Craig Dykers and Kjetil Trædal Thorsen, founders of Norwegian Snøhetta, presented themselves and their ideas during an invigorating evening at Scandinavia House. The evening kicked off the exhibition “SNØHETTA: architecture, landscape, design” curated by Eva E. Madshus for Scandinavia House.
Snøhetta has become known as a virtual superstar in the world of architecture and at Scandinavia House, the exhibition “SNØHETTA: architecture, landscape, design” curated by Eva E. Madshus, more than explained why. Models of their celebrated Bibliotheca Alexandrina in Alexandria, Egypt, the recently completed Norwegian National Opera and Ballet in Oslo, Norway, and the planned National September 11 Memorial Museum Pavilion in New York spoke for themselves: logical yet dreamy, peaceful yet exciting, eco-conscious and innovative. It’s easy to see why Snøhetta has been garnered with awards.
Kjetil Trædal Thorsen explained how key factors came together in creating the firm:
“Oslo in the late 1980s went through a change in terms of architecture. The world in general was building a democratic society, which in turn threw architecture in a new direction: A new ideology was developing. Meanwhile the relationship between nature and architecture has always been very important in Norway.”
Both Thorsen and Craig Dykers spoke of the importance of transparency in their design and their way of anchoring a project like the Bibliotheca Alexandrina in history.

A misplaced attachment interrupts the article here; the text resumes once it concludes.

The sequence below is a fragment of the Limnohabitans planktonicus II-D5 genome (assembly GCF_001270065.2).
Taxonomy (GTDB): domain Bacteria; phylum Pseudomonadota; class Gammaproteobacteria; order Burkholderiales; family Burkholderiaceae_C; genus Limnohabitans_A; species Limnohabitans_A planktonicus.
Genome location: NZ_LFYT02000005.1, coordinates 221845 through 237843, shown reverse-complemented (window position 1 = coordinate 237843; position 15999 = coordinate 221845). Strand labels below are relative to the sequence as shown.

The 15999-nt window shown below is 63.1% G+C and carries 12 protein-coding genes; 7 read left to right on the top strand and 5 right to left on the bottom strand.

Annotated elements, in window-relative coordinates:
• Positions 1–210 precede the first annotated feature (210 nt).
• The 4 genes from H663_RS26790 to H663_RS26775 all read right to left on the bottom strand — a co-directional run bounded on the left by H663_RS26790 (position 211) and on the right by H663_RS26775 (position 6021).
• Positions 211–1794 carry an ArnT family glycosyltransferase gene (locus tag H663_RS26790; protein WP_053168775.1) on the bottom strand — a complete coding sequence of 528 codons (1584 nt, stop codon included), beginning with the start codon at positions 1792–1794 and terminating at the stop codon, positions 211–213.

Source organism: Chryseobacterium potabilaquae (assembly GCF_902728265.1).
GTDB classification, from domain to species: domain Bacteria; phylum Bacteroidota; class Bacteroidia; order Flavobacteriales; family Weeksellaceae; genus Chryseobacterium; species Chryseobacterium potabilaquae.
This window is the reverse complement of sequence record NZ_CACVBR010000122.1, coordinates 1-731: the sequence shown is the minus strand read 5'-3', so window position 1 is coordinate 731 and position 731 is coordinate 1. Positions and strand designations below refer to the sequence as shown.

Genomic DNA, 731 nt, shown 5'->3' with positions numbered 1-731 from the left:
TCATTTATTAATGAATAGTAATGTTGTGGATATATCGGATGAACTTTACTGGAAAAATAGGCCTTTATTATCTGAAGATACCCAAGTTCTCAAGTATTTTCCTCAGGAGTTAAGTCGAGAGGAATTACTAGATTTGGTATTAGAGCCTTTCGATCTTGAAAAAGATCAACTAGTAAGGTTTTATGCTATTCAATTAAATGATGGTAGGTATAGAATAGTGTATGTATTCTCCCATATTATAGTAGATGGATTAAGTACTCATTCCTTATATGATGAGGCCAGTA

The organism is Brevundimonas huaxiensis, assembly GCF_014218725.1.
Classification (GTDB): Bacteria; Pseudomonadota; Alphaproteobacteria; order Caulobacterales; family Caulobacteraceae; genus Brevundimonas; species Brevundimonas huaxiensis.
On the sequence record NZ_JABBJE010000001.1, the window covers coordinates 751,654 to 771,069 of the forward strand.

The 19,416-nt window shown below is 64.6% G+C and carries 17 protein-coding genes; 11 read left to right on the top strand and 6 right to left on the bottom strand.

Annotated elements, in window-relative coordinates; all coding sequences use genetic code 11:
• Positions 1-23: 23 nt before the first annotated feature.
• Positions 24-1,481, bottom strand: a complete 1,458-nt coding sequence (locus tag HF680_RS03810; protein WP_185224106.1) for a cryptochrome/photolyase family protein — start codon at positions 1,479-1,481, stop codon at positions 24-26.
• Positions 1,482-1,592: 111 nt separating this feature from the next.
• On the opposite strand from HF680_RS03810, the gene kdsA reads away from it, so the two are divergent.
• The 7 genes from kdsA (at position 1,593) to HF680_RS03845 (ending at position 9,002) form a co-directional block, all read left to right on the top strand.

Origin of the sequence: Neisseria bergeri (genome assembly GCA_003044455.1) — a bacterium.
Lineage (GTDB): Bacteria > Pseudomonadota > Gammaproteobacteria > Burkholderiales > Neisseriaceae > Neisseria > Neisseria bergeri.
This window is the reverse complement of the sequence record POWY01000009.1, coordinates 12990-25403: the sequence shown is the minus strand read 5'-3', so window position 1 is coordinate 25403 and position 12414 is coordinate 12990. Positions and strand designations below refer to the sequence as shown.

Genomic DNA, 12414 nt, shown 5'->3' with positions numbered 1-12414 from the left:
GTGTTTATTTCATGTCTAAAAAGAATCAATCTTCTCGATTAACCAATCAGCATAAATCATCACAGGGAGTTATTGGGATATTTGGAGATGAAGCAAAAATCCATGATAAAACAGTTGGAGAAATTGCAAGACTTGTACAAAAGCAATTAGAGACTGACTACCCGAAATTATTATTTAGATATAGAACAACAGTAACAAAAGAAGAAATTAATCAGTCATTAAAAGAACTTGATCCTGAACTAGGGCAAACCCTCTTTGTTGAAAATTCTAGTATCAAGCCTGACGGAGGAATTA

“We’re part of history but must not be captives of it,” Dykers pointed out. “As we grow we try to keep the intimacy we’ve had since we began.”
Thorsen admitted that the slow process of the Alexandrina project, their first project and the one that catapulted them into international fame, was healthy for them.
“We could grow up while it was being built! After that project we’ve worked quite a bit in the Middle East, and I think it’s important to focus on our similarities rather than differences.”
One of the main ideas that continue to fuel Snøhetta is that contemporary architecture has to be open to people, after all it’s only for people that buildings are being built, not for anything else.
An important aspect in the design of the Norwegian National Opera and Ballet in Oslo was to make sure that exiting the opera would be as wondrous as entering it. After you’ve seen and heard a great piece of music or a ballet, you should not have to be thrown out the back door into some dark street and have your entire experience ruined.
About the National September 11 Memorial Museum Pavilion in New York, Dykers added, “We wanted to make something intimate that would bring people together and create a sense of calm.”
“SNØHETTA: architecture, landscape, design” runs at Scandinavia House through April 3.